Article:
Zipping along the tight and twisty rural roads of France or negotiating the maze of diesel puffing Peugeots in Paris it doesn't seem to matter – my fuel economy that is. Regardless of the style of driving, the Lexus CT200h hatchback I'm behind the wheel of is registering just under 40-mpg, a few ticks short of the claimed 42-mpg average.
That number might not sound as impressive as some, but it is. While most automakers brag about their highway mileage and omit the city number, the CT200h hybrid is proud of both with a 42-city and 41-mpg highway rating that averages out to 42-mpg. By comparison, that average number (which is the one that really counts) is 8-mpg ahead of the CT's nearest competitor.
What might that be? Well, it's the Audi A3 TDI, a uniquely European Audi that's also offered here in the U.S. And while the CT will be sold in North America, targeted at cars like the A3, BMW 1 Series and Volvo C30, it's destined for far greater success on the Continent where those other models make up a significant segment of the market.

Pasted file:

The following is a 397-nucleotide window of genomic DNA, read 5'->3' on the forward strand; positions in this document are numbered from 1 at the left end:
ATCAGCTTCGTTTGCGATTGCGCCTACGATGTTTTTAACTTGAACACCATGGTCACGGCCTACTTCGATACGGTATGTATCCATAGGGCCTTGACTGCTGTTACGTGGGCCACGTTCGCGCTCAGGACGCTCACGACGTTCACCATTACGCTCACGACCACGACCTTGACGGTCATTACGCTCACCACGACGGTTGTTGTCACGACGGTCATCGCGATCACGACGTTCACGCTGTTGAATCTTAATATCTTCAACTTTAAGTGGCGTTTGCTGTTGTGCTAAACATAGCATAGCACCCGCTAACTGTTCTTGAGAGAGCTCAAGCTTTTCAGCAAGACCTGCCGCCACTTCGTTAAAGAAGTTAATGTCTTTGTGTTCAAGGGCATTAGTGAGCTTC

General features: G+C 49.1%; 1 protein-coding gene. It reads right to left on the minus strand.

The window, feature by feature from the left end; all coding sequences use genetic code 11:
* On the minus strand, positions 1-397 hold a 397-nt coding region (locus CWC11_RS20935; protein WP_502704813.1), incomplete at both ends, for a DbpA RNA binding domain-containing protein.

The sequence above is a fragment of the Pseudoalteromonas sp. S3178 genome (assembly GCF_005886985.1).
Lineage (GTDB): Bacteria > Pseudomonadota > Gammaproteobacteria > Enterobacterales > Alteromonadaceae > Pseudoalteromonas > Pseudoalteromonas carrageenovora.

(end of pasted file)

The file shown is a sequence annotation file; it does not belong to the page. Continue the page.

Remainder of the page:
Historically, hybrid models have had very little success in Europe, while their popularity has spiked here at home. The opposite is true of diesels. There's an obvious irony here, as apart from major urban centers diesels make more sense in the U.S., while a hybrid powertrain seems best suited to European style driving.
A HYBRID BUILT FOR EUROPE
So why haven’t hybrids caught on in Europe? For starters, European automakers have been reluctant to adopt the technology and consumers have been equally skittish about buying non-EU cars. But Lexus believes there’s a bigger reason, namely, that no one ever offered a hybrid for Europe. Sure, automakers, (including Lexus and parent company Toyota), have offered hybrids in Europe, but not for Europe.
More: 2011 Lexus CT200h Review – First Drive on AutoGuide.com